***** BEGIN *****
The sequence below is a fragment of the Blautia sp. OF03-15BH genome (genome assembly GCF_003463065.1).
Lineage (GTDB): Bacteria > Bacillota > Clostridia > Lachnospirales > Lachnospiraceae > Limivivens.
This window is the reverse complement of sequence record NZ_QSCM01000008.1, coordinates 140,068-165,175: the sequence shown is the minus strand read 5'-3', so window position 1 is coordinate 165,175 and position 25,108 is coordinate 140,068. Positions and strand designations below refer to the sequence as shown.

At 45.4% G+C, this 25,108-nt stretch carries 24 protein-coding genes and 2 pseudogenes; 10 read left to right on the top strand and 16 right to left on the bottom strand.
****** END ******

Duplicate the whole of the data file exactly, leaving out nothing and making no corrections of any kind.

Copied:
The sequence below is a fragment of the Blautia sp. OF03-15BH genome (genome assembly GCF_003463065.1).
Lineage (GTDB): Bacteria > Bacillota > Clostridia > Lachnospirales > Lachnospiraceae > Limivivens.
This window is the reverse complement of sequence record NZ_QSCM01000008.1, coordinates 140,068-165,175: the sequence shown is the minus strand read 5'-3', so window position 1 is coordinate 165,175 and position 25,108 is coordinate 140,068. Positions and strand designations below refer to the sequence as shown.

At 45.4% G+C, this 25,108-nt stretch carries 24 protein-coding genes and 2 pseudogenes; 10 read left to right on the top strand and 16 right to left on the bottom strand.